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DETROIT — A familiar thought came over Ryan Raburn as he returned to the scene of his baseball nightmare Friday afternoon.
Reporters waiting by his locker inside Comerica Park’s clubhouse? This couldn’t be good.
“Feels like I messed up the game,” he said, “and I haven’t played yet.”
Raburn was kidding.
The former Tigers second baseman has moved on. A year after it all went so wrong in Detroit, where he was booed on loop in 2012, Raburn has rediscovered his swing and passion in Cleveland.
Raburn returned to town as one of the hottest hitters for one of the hottest teams. Traditionally a slow starter, the Indians utility man is the reigning American League player of the week and began Friday batting .329 with four homers.
“It’s been awesome,” Raburn said. “I didn’t really have any expectations when I came over here. I just wanted to come here and show guys I could still play and just have fun and enjoy the game. Last year was not very enjoyable. It was tough.
“Everybody seen how bad it was. It wasn’t real fun to come to the park every day and have to deal with it. Just to have fun and play the game, it’s been a treat.”
Drafted by the Tigers in 2001, Raburn said he holds “some great memories in Detroit.” He made his big-league debut here in 2004 and eventually settled into a key part-time role, averaging 15 homers and 52 RBIs between 2009 and 2011.
His career detoured last year. After the Tigers named Raburn their starting second baseman out of spring training, he batted .171 with one homer in 66 games. Fans unloaded while Raburn said he “forgot how much fun this game was.”
Tigers manager Jim Leyland, ever protective of players past and present, now suggests he misused Raburn.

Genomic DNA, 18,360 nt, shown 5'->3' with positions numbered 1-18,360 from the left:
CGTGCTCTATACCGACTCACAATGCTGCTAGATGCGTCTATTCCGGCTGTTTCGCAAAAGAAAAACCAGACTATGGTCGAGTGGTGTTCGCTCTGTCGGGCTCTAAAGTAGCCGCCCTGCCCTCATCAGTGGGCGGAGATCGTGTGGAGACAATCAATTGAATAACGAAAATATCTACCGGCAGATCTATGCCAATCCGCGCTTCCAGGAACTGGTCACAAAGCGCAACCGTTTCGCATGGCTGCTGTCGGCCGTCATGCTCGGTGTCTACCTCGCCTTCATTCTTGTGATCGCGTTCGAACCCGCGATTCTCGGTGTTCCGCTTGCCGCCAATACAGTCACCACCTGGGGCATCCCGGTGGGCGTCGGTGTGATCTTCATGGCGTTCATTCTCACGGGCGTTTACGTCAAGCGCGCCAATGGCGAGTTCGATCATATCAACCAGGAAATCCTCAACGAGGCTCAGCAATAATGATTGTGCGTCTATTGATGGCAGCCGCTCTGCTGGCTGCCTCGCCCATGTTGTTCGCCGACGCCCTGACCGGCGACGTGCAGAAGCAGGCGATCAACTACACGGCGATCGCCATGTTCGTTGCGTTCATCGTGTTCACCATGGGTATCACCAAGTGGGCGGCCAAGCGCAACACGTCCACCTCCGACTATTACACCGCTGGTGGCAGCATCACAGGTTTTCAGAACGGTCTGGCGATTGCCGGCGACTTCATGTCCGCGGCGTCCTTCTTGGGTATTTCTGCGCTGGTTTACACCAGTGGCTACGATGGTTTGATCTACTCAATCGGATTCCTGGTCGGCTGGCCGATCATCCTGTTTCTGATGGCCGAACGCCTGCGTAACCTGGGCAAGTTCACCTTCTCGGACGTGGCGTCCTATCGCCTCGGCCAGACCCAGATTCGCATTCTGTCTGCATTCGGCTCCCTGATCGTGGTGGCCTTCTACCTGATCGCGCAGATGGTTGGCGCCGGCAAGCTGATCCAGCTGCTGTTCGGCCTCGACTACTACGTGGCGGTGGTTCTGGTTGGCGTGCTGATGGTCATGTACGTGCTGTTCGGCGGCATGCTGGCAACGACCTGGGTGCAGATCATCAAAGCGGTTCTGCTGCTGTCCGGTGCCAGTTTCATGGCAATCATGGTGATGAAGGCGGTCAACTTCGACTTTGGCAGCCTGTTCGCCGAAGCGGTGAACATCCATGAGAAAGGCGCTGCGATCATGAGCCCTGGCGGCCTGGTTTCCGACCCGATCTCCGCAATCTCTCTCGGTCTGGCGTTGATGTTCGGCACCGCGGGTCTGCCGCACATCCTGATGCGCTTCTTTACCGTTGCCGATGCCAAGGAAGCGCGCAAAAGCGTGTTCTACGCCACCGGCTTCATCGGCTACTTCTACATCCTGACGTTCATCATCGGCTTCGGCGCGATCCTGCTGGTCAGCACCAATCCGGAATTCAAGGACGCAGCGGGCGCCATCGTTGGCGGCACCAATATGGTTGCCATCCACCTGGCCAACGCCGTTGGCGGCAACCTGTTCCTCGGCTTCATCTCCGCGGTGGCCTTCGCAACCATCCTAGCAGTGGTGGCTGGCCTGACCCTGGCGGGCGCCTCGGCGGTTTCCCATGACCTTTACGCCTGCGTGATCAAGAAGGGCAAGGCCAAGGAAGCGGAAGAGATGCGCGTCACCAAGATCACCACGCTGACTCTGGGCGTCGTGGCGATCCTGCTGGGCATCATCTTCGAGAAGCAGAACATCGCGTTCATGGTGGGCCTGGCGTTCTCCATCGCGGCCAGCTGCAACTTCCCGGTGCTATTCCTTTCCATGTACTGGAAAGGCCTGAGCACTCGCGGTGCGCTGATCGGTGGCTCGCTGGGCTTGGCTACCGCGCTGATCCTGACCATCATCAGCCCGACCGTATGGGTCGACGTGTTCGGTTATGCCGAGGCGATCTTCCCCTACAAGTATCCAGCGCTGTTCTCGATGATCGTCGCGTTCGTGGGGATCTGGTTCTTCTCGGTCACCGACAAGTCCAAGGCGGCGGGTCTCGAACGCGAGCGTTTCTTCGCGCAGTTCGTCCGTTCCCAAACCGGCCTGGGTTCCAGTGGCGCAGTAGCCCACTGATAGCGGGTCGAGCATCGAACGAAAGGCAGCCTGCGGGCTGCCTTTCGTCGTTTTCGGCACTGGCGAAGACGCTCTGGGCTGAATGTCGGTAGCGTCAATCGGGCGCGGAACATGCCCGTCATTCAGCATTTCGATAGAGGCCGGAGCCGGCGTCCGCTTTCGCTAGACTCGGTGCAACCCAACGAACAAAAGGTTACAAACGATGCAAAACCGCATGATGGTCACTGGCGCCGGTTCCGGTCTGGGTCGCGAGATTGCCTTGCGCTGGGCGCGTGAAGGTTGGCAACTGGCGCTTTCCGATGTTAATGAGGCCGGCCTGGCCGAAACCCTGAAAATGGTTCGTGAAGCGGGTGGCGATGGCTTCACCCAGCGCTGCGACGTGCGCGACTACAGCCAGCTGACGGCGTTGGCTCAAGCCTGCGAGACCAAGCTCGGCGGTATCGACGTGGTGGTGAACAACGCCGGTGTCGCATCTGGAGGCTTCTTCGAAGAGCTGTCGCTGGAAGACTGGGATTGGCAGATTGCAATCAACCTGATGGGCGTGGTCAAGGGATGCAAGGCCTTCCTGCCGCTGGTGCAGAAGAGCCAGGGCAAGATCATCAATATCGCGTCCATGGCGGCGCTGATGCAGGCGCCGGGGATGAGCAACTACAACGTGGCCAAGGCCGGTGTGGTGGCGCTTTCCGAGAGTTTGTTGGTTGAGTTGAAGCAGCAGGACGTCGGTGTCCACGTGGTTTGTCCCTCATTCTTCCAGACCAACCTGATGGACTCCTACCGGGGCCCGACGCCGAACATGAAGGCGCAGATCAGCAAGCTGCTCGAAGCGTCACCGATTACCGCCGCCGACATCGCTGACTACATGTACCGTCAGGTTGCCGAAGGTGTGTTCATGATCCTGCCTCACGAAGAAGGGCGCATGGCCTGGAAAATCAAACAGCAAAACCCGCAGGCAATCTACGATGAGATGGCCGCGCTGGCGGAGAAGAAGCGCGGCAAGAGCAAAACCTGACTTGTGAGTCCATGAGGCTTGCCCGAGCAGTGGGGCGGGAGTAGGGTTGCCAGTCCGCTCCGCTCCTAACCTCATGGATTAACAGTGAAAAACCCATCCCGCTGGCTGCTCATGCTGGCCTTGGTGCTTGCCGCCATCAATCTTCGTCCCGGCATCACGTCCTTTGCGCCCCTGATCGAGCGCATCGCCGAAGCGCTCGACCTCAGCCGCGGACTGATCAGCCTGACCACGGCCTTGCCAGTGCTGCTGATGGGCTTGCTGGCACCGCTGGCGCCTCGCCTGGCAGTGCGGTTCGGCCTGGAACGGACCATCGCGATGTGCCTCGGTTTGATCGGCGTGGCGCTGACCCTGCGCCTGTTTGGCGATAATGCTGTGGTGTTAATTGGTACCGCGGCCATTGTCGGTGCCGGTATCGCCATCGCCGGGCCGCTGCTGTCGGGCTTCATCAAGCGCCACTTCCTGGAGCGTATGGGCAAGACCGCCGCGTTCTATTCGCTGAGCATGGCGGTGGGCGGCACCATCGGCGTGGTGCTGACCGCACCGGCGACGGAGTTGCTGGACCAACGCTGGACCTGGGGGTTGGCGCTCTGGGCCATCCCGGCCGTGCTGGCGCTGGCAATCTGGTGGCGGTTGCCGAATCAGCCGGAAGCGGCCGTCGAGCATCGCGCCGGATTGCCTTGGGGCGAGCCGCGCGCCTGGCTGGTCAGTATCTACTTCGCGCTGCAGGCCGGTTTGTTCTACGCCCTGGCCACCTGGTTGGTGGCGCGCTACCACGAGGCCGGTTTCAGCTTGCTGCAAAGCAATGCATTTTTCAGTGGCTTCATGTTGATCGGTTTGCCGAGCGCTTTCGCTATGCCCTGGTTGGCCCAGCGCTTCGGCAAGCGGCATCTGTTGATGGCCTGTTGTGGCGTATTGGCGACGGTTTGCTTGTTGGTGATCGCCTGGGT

“I think I probably screwed him up last year making him a second baseman,” he told reporters. “If I had played him part-time in the outfield and moved him around and not just had high expectations, he’d have probably been fine. So I’ll take the responsibility for that.
“He’s a talented guy. It was probably my fault. I just thought maybe we could get 15 home runs out of him playing second base. It didn’t work, so it’s my mistake.”
Told of Leyland’s comments, Raburn said, “I appreciate him thinking it was his fault, but it’s nobody’s fault.”
Besides, he believes the change in scenery was for the best.
“It’s a little different. I’m not used to getting hits this early,” said Raburn, who did not start Friday. “It’s been fun. ... There’s a new family now. Hopefully we can do some great things over here.”
PRINCE ALMIGHTY: The pitcher in the grainy old videos of a 12-year-old Prince Fielder taking batting practice hacks at Tiger Stadium?
Indians manager Terry Francona.
As a Tigers coach in 1996, Francona would sometimes throw BP, including to the precocious son of Detroit slugger Cecil Fielder.
“I remember he didn’t pick up the balls,” Francona said with a laugh. “I said, ‘Hey, man. I don’t care how far you hit him, you’ve got to pick up the balls.’ ... We got a good laugh at that.
"I just remember thinking no 12-year-old should be able to hit a ball that far. I hope he doesn’t do it against us.”
EXTRA INNINGS: Indians center fielder Michael Bourn batted leadoff in his first appearance since gashing his right index finger on a slide into first base on April 14. ... The Tigers began Friday having won 28 of their last 36 games against Cleveland at Comerica Park — their most wins against any team at home during that span.